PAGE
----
Making His Mark: Clash Meets Leo Bhanji
Leo Bhanji was born in Los Angeles, before settling down as a resident of Finsbury Park, London, where he produces songs from his bedroom. Plenty has been said about the murky details of modern music making- a world of endless ghost writers, production bootcamps, artists operating as curators, but Leo is an artist whose sound and down-to-earth nature mould him into a profoundly relatable artist.
A flurry of addictive releases – a glorious run of singles that includes ‘Heart of Gold’, ‘Nope!’ and ‘Blood & Guts’ - swiftly caught the attention of Dirty Hit. The standout label boasts an impressive roster of artists including Wolf Alice, the 1975 and current Clash cover star beabadoobee, amongst others. This year has proved to be an outstanding year for the London based artist, who has cemented his place as one of the most exciting artists to listen to in 2020, we talked to him about what has been a truly remarkable year.
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As a music journalist, I’ve suddenly found that questions surrounding the pandemic have slowly become somewhat of an Achille’s heel - it’s the new dreaded question, as sacrilege as asking someone who their biggest influences are. But talking to Leo, it becomes increasingly harder not to. After such a standout year for the artist, it leaves me desperately pondering over what else could have been.
Leo however, sees things in a far more upbeat sense. “I find it difficult to see it as a year, but it’s been a lot of fun. I was in the studio before lockdown, but I was done with writing by then.”
Leo touches on whether he thinks lockdown has impacted his music, commenting: “It’s hard to trace what’s changed because of lockdown and what is just a natural transition. At the moment I’m just playing with my sound, whether it’s related to lockdown or not I’m not entirely sure.”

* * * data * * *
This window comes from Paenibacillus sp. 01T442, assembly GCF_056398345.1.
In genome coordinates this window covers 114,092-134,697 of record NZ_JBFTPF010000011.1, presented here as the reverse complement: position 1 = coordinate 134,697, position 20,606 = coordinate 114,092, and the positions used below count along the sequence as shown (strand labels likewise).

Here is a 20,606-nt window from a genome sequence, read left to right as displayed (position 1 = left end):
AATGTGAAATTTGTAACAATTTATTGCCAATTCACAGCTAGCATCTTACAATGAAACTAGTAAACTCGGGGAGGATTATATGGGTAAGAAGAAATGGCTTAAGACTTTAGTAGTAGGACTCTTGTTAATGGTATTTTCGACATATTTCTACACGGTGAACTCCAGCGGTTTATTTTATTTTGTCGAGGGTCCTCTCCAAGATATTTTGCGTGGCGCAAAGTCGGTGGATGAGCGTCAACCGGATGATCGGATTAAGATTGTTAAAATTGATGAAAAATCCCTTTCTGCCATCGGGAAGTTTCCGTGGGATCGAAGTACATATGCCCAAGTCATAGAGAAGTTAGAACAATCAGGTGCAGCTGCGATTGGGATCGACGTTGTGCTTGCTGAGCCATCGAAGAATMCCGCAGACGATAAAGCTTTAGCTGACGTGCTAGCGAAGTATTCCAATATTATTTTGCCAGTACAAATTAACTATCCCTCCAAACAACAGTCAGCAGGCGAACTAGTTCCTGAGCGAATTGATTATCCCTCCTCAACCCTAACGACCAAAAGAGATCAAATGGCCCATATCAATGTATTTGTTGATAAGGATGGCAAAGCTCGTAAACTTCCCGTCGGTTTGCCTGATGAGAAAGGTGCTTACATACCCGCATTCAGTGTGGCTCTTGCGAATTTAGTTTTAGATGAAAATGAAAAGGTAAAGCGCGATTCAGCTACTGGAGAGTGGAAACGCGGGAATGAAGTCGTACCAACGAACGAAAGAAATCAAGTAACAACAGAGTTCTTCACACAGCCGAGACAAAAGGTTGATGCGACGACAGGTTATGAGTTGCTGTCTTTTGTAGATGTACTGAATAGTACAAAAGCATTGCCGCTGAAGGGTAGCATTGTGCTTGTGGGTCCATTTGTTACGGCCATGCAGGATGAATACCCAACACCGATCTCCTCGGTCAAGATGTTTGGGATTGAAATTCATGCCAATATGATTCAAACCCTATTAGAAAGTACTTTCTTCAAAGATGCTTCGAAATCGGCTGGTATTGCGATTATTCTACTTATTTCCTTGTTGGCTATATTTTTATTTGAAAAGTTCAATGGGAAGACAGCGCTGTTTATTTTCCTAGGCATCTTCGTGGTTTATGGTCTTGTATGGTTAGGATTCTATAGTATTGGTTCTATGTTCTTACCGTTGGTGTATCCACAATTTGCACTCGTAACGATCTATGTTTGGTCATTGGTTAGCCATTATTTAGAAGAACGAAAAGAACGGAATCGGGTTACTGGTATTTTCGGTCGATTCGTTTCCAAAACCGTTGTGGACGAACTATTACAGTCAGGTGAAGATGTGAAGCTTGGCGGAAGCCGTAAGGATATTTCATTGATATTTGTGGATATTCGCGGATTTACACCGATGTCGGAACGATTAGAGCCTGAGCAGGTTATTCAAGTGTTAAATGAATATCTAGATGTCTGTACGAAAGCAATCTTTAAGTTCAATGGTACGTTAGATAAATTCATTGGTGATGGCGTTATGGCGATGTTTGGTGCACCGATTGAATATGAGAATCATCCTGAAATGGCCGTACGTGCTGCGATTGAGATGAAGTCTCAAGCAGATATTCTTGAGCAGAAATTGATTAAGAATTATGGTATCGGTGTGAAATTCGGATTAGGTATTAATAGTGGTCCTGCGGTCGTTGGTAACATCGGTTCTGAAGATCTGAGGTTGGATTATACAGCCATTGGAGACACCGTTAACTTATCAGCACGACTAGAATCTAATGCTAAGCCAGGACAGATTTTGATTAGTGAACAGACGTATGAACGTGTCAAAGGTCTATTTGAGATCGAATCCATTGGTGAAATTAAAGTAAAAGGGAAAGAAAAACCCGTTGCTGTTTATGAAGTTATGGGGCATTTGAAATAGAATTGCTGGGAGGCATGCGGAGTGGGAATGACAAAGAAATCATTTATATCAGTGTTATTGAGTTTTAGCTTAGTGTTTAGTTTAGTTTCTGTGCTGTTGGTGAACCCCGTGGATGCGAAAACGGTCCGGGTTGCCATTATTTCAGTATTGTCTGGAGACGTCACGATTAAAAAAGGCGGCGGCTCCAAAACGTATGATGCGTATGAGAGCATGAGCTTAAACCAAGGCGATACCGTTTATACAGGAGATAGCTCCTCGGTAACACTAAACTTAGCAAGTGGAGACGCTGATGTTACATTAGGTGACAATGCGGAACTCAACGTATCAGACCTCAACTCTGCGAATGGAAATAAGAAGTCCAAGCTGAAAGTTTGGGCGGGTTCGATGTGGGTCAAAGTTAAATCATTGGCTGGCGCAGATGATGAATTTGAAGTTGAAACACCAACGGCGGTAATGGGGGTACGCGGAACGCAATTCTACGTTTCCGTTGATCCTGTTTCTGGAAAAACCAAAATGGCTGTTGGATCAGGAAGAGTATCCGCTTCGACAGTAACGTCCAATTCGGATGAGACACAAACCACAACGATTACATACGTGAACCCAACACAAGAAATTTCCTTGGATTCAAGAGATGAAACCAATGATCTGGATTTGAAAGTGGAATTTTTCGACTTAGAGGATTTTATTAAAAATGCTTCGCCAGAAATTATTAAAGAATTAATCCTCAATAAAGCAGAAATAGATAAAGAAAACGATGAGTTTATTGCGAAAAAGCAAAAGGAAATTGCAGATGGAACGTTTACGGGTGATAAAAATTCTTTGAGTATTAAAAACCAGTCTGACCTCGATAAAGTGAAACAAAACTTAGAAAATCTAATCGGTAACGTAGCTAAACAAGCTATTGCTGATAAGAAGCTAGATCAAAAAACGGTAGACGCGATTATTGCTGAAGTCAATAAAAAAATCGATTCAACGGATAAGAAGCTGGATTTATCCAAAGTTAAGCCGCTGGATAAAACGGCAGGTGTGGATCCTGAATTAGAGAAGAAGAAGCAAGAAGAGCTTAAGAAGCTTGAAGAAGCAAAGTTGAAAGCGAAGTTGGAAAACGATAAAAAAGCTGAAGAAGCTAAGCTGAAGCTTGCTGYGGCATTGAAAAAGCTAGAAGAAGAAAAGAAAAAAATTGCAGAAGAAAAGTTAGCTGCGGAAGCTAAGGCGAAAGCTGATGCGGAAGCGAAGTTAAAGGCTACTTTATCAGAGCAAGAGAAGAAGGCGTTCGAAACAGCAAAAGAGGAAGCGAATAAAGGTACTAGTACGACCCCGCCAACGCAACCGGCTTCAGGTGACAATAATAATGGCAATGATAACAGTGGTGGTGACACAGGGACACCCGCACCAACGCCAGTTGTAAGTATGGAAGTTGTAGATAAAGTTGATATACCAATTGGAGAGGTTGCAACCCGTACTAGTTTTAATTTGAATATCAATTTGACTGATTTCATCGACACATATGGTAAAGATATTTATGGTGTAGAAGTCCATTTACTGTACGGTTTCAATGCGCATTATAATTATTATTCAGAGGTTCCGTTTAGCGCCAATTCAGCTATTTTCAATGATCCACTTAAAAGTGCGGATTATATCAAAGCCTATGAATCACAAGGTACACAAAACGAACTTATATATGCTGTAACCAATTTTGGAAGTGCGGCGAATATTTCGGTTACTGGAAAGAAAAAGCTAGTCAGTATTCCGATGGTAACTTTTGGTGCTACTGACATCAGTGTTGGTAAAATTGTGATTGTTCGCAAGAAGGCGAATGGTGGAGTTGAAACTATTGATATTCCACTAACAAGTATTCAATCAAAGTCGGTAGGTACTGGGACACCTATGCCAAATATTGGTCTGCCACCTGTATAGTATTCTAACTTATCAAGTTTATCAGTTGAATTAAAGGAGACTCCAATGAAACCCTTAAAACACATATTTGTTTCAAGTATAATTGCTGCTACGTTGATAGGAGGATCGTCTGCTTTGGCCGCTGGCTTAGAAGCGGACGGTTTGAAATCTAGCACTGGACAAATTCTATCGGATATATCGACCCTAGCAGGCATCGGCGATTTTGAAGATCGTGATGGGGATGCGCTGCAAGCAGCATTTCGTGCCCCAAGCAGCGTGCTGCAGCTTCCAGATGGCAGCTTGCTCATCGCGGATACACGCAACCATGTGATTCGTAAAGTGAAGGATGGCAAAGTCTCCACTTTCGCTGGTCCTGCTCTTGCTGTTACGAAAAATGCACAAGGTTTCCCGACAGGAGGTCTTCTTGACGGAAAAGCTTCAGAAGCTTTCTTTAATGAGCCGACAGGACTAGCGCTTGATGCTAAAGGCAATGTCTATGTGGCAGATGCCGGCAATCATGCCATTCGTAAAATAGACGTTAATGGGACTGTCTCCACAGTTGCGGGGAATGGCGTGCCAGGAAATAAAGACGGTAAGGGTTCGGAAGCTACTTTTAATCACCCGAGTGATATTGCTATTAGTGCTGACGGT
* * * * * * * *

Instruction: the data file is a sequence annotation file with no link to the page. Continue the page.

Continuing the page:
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The self-produced single ‘Heathers’ is Leo’s latest musical offering, an intricate blend of pop, R&B and hip-hop influences that simply can’t be pigeonholed into one genre. The track was Leo’s attempt to escape from the often hum drum and dreary world we find ourselves in: “I wrote ‘Heathers’ after quickly watching a few romantic murder movies (hence the name) and that Angelo Badalamenti video where he’s like, ‘the trees, Angelo!’ I was working in a shipping container and wanting to make something expressly fictional, which isn't my typical angle”.
The track is accompanied with a stunning video put together by long term collaborator Nick Robin, who Leo wholeheartedly credits for several of his fantastically curated music videos. “I’m actually not that into the video side of things, I’m really lucky to have good collaborators; I work with a guy called Nick Robins who is responsible for most, if not all of them”.
From this a discussion emerges about collaborating, something that the London-based artist is very careful about doing, expertly choosing who to collaborate with and when. “Sometimes I’ll have a cool idea but I won’t be ready to put it all together. The idea of having to justify something to someone else all the time can be really time consuming.”
Talking to Leo is a refreshing type of interview that catches me by surprise; to put it bluntly, there is no bullshit here at all. He doesn’t talk unnecessarily, no arty tangents, answering every question as honestly as he possibly can. “I don’t agonise about certain things; I worry about things like the drums rather than the lyrics. For me the lyrics are almost an afterthought.”
The interview ends touching on what lies ahead for Leo. “I’m really excited to be working on my third EP, that’s what I’m working on now. I’ve built it up in my head and I’m working hard on it. The live show is really exciting, I’ve got a really good idea of who I want to work with. So, it’s just a case of pulling it all together”.
Leo Bhanji is already making his mark, documenting the pain, the love, the sorrow, the absurdity of day-to-day life, with each element laid bare for all to see, through the lens of someone whose discography of limitless promise is forever intertwined with their identity.
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Words: Josh Crowe
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